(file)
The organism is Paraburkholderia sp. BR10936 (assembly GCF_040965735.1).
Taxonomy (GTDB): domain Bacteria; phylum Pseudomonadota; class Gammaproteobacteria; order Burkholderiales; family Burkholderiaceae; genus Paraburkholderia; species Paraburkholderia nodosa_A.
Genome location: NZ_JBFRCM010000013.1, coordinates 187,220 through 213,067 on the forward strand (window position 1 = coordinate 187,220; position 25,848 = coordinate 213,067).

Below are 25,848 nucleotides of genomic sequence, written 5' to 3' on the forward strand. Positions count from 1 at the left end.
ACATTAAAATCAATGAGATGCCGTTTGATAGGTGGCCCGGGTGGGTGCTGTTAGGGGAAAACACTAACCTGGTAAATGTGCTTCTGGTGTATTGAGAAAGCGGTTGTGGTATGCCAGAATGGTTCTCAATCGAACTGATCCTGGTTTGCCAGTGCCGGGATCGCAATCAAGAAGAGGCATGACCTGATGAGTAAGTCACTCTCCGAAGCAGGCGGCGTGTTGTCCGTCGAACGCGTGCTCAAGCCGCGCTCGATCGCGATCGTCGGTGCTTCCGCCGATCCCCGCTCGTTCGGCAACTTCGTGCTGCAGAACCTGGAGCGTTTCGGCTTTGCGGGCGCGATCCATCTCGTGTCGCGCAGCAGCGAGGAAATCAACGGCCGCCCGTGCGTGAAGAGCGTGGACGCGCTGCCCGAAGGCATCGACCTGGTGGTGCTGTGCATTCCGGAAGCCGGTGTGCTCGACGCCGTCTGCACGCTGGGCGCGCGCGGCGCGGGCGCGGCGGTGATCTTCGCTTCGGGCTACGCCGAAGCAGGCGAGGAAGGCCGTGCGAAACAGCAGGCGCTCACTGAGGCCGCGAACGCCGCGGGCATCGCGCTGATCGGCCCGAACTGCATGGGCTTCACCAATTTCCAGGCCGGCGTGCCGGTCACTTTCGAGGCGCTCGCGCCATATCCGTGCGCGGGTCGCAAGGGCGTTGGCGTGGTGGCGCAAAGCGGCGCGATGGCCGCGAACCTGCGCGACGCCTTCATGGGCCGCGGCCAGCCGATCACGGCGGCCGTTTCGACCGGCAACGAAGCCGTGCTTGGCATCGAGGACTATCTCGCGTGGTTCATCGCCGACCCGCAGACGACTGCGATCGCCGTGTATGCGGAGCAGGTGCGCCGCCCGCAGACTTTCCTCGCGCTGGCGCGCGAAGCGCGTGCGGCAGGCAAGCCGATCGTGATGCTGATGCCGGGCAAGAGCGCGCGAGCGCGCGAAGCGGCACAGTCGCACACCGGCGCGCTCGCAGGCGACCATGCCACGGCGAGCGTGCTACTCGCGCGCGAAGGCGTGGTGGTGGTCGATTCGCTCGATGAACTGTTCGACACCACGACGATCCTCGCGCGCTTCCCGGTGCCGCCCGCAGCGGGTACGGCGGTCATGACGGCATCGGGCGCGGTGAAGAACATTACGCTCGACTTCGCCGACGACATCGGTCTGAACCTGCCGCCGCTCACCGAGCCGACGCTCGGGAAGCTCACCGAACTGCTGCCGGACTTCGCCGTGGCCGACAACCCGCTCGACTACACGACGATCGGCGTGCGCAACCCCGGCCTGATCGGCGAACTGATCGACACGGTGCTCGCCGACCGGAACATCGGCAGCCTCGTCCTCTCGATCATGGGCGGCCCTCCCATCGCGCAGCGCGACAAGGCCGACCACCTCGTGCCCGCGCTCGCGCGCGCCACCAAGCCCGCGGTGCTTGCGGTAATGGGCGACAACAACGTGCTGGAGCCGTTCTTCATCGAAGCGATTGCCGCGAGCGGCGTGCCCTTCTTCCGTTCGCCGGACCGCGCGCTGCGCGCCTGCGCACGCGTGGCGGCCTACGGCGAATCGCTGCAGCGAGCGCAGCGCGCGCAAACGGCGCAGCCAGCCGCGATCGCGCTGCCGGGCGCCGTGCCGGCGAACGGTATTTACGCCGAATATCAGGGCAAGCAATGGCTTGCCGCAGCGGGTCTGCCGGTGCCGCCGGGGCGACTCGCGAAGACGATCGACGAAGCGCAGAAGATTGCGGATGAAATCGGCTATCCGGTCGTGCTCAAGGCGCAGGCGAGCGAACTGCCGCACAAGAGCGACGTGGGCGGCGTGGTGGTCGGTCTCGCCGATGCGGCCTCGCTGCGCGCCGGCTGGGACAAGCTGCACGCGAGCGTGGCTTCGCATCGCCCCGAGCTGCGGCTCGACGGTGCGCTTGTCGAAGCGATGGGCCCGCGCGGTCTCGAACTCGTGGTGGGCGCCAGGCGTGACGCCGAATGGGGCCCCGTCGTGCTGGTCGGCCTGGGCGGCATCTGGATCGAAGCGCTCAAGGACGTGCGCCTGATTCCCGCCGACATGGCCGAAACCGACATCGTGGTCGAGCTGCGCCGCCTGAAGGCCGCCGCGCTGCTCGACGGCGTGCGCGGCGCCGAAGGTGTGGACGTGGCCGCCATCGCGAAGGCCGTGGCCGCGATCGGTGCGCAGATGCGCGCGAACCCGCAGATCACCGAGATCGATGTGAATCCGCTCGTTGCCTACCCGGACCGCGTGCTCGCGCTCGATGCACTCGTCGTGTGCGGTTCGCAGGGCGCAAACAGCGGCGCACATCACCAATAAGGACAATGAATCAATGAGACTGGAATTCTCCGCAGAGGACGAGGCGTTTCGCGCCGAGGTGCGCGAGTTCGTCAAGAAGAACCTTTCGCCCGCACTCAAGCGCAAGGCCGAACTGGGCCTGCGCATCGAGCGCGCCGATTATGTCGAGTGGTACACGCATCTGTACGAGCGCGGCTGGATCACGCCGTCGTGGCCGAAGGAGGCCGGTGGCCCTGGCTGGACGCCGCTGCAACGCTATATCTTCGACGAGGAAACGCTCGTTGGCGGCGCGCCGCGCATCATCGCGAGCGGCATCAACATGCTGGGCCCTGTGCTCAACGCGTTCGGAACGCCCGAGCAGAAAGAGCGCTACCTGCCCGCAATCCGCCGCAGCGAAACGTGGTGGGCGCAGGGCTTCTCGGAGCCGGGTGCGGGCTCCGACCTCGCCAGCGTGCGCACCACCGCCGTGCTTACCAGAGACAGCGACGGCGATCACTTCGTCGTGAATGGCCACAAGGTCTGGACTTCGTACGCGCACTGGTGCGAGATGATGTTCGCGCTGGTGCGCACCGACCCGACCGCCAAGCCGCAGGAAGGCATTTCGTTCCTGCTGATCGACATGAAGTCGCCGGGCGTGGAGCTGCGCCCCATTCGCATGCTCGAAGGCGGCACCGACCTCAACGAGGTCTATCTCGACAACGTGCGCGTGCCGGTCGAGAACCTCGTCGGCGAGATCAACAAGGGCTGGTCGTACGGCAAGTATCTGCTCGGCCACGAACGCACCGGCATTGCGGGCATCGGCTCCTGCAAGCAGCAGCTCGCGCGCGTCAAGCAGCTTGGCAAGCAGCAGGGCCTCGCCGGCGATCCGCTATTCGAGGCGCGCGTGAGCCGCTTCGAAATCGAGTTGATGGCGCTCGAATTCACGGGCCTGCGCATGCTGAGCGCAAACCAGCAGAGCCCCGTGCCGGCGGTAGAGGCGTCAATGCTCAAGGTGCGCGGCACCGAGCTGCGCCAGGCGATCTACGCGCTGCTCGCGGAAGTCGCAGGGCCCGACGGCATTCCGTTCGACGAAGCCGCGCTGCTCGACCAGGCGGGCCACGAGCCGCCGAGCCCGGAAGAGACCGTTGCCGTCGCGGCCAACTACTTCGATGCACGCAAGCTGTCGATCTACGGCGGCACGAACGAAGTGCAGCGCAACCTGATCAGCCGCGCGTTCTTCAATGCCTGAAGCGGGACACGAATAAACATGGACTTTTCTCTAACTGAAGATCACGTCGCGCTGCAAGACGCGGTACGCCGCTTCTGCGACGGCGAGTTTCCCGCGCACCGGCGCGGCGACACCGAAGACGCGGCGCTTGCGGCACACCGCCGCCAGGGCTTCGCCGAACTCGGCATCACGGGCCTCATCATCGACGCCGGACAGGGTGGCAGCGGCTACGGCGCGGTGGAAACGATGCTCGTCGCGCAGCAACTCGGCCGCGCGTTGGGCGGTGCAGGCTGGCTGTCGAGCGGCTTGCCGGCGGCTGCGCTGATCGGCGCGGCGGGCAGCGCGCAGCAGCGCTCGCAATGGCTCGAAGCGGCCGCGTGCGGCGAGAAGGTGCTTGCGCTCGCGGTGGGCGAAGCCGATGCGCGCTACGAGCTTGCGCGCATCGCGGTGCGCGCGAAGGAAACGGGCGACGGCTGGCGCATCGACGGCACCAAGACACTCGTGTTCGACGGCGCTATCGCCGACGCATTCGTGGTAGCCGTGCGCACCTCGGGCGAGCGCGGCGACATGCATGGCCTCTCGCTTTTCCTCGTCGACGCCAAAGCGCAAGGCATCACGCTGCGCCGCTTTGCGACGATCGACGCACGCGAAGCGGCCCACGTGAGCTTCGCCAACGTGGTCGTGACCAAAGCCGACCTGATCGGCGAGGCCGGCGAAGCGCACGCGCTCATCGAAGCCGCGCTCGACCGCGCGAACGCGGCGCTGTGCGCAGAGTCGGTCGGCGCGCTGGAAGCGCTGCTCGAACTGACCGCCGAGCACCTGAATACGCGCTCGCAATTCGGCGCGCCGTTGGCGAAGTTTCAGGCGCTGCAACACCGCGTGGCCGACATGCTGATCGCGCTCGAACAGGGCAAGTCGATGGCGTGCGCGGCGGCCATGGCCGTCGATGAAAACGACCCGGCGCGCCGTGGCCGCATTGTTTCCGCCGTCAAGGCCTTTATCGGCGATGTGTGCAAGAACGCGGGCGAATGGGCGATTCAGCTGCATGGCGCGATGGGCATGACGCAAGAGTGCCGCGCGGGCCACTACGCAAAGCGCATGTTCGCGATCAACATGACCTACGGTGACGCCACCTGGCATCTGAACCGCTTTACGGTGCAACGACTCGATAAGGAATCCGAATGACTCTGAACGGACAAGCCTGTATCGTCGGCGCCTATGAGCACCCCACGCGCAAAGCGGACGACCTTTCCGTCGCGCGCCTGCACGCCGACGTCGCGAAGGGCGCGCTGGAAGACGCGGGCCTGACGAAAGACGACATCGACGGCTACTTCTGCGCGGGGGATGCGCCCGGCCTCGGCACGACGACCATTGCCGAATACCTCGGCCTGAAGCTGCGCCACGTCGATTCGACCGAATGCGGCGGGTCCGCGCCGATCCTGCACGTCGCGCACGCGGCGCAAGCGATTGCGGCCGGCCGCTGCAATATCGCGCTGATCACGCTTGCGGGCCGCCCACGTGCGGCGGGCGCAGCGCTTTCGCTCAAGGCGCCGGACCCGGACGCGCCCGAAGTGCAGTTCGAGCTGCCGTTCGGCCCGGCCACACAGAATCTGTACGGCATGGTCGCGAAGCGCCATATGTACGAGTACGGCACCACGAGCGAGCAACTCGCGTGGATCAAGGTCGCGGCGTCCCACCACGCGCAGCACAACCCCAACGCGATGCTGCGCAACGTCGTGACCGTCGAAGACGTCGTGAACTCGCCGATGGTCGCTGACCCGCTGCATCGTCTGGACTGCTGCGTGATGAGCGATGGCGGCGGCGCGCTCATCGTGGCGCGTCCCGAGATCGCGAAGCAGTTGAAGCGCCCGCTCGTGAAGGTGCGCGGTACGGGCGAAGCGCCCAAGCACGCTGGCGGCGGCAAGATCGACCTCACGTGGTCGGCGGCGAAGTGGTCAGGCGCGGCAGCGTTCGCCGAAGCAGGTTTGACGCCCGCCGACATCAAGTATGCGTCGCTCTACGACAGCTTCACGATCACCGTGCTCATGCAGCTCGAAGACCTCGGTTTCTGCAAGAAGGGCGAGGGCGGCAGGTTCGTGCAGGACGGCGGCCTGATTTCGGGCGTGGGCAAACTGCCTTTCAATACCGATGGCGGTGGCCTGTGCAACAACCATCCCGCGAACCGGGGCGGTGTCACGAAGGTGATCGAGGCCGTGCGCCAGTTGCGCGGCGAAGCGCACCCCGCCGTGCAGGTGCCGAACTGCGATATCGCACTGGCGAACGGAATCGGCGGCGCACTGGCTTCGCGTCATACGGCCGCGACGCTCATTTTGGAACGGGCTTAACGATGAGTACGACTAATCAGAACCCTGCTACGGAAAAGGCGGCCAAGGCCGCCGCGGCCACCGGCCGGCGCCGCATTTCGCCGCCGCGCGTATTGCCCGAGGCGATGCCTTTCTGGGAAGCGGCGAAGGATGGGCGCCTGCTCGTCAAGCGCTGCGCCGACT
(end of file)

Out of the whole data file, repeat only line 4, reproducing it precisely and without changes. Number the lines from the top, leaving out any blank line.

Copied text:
Below are 25,848 nucleotides of genomic sequence, written 5' to 3' on the forward strand. Positions count from 1 at the left end.